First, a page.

Beuys’ Acorns

Woodhatch Place 2024

Arranged in concentric circles, 116 trees are residing at Woodhatch Place, hosted by Surrey County Council.  We are initiating the final planting sequences of the trees from 2024-2027.

Beuys’ Acorns – the Prelude & the Planting

A national project where ethics and aesthetics meet, Beuys’ Acorns – the Prelude & the Planting aims to plant seventeen circles of seven trees in public spaces and cultural venues across the UK. The ground for each circle will be prepared by a creative programme of public engagement.

The Prelude: working closely with local practitioners and groups to stimulate radicle care, provoke debate and foster a reciprocal ecology between plants and humans with the trees at the centre. Each circle will be deeply rooted in the land and local people. The duration of the project is four years (2024-2027) and will be structured in three parts: The Prelude The participating trees have been grown* since 2007 as part of Beuys’ Acorns, Ackroyd & Harvey’s open-ended research project which is a direct continuation of Joseph Beuys’ groundbreaking artwork 7000 Oaks – City Forestation Instead of City Administration (1982), using acorns collected from the original trees in Kassel, Germany. Working closely with the outreach and education departments of arts institutions and local practitioners, we will embrace the spirit of Beuys’ Acorns as a catalyst artwork to create a series of actions and activities that have public participation at the core.

The Planting: Each circle will be welcomed to its new home with a bespoke tree planting ceremony that has been co-designed by local people and will encourage creative responses which will vary from poetry, singing and performance to talks on ecology and health, environmental law and economics, art and activism. Empowering local communities and notable creatives in the locale to co-collaborate with Ackroyd & Harve and co-design their own ceremony will encourage integrated radicle and reciprocal care and custodianship that will be supported by the artists, host venue and supporting cultural partners.

Radicle Legacy: Taking mycorrhizas – fungal associations between plant roots and beneficial fungi – as inspiration, the project is designed to evolve and continuously benefit the local ecosystem, of both plants and people, for generations to come. The circles will create a natural canopy for people to meet, exchange ideas, create and convene with nature. As they grow, they will provide a natural habitat for thousands of species, improve air pollution and combat urban heat islands. Our ambition is for the tree circles to stimulate the planting of up to 7,000 additional trees, and we will work with local authorities and influential agencies to realise this vision, hence drawing the circle back to Joseph Beuys and his extraordinary artwork 7000 Oaks.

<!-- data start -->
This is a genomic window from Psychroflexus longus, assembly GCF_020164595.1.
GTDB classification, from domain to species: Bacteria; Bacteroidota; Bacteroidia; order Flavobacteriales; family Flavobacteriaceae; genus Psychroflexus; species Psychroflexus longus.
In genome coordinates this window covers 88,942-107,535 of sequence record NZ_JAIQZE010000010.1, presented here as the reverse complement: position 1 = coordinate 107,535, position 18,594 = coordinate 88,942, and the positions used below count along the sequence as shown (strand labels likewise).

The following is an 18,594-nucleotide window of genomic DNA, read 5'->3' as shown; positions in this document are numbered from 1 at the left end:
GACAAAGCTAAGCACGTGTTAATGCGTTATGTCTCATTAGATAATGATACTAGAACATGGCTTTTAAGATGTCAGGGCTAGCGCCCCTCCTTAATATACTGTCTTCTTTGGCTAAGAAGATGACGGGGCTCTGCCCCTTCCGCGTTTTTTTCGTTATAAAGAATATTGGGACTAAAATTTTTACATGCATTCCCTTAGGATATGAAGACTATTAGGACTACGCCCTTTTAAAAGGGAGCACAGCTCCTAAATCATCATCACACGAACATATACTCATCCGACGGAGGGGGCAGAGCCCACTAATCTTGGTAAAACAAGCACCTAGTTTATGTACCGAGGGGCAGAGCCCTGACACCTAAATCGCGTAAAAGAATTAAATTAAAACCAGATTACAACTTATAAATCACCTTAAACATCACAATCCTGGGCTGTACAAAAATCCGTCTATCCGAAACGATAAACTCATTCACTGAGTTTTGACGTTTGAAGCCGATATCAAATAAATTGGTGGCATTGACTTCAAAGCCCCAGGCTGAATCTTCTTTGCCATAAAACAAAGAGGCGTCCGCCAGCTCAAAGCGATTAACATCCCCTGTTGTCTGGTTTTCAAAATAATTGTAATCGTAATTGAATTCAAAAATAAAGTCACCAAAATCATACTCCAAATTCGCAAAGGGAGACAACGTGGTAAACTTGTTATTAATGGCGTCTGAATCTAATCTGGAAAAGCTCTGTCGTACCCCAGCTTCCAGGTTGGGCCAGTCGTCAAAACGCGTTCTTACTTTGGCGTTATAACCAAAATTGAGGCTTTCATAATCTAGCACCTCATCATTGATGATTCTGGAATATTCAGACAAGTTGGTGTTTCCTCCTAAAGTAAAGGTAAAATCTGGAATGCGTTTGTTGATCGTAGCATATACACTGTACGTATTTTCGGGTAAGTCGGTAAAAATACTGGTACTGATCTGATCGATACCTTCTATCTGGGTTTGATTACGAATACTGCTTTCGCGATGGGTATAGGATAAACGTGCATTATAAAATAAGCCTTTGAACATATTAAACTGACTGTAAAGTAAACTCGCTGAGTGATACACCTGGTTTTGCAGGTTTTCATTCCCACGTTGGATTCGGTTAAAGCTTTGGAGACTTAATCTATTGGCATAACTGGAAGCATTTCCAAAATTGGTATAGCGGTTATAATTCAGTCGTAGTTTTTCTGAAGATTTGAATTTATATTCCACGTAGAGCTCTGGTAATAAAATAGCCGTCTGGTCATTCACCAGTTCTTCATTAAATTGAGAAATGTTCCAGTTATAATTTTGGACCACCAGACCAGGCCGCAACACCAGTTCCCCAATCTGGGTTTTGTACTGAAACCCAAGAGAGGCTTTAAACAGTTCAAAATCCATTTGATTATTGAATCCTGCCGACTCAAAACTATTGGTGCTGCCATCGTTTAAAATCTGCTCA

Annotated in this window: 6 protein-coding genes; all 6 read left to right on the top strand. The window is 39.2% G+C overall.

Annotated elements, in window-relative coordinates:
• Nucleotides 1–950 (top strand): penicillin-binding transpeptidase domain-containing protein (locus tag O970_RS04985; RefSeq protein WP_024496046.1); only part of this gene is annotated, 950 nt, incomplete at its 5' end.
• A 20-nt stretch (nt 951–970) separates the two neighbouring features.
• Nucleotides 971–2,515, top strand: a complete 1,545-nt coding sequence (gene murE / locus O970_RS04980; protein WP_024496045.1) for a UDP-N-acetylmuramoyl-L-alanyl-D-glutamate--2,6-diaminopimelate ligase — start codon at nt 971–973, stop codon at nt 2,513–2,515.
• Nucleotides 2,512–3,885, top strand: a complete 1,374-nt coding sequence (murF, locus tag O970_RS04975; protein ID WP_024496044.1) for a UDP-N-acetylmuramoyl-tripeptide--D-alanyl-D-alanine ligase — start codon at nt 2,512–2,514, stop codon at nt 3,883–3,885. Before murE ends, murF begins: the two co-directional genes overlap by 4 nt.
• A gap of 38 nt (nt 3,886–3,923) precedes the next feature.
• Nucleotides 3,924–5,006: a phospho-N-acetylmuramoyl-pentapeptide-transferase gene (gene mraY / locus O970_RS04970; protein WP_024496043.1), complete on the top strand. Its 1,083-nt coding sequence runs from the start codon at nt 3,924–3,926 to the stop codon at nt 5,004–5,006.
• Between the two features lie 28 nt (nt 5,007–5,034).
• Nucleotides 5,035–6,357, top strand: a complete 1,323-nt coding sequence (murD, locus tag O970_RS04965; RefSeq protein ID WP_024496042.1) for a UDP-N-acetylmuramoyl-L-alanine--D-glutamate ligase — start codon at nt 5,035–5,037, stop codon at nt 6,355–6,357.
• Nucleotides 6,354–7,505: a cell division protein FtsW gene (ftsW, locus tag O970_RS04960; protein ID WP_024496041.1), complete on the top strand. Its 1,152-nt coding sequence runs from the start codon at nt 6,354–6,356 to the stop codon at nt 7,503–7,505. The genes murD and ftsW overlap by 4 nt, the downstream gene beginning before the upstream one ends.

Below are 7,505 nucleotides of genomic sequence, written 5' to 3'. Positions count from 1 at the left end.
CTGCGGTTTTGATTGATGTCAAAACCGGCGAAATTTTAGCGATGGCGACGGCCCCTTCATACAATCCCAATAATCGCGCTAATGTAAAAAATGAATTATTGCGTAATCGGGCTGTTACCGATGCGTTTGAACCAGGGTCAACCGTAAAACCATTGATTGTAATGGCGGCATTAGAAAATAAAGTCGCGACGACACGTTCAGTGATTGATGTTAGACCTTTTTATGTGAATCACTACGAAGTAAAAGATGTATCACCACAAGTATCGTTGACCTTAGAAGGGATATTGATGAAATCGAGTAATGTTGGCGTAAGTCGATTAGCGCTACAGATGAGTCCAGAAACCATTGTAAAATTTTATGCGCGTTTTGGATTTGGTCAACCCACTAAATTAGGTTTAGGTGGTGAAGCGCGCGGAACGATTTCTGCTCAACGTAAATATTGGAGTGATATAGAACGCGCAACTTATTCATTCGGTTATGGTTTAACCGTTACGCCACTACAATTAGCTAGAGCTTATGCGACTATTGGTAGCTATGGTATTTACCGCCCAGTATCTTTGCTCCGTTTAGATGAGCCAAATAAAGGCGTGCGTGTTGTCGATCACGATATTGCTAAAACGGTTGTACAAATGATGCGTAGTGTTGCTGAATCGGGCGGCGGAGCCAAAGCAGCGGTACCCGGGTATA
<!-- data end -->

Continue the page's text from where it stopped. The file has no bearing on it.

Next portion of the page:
Why this project is needed

We are facing a climate and ecological emergency of potentially cataclysmic proportions with both immediate and long-lasting impacts on people and the planet. The scale and gravity of the problem can be too overwhelming to digest, leaving individuals feeling disempowered and prone to anxiety and inertia. We share Beuys’ vision, which is backed up by contemporary science,[1] that large scale artistic and ecological interventions are an urgent and necessary response to rapid urbanisation and its environmental impacts.

[1] Adaptation to climate change depends centrally on what is done in urban centres – which now house more than half the world’s population and concentrate most of its assets and economic activities (United Nations, 2012; World Bank, 2008). This will require responses by all levels of government as well as individuals and communities, the private sector and civil society.IPCC 5th Assessment Report – Impacts, Adaptations and Vulnerabilities

Partnerships approach

We will focus on partnering with established host locations that demonstrate a commitment to climate/ecological activism and public engagement (PE). Our partnerships will add value to the projects in the areas of art and activism, plant science, ecology and economics, philosophy, politics, poetics, health, education, cultural community circles and nature-centric thinking. We will continue to work with scientists Roland Ennos, visiting professor of biological sciences at University of Hull and Dr Mohammad Rahman, Chair for Strategic Landscape Planning and Management at the Technical University of Munich, Germany whose pioneering work in the field measures the physical benefits of urban vegetation, especially cooling and flood prevention.


* The remaining trees are residing on Global Generation’s Paper Garden, Canada Water, London.

[1] We have deliberately chosen to deploy the botanical spelling ‘radicle’, meaning the ‘primary root’ rather than ‘radical’, though we hope to convey the meaning of both spellings with this word.

[1] Each tree has been grown in a specialised Air-Pot ® to ensure healthy root formation

Beuys’ Acorns: Tate Modern 4 May – 14 Nov 2021
Beuys’ Acorns: 2007 – 2021 timeline
Beuys’ Acorns: When a tree is a work of art, a forest a social movement

Link to research articles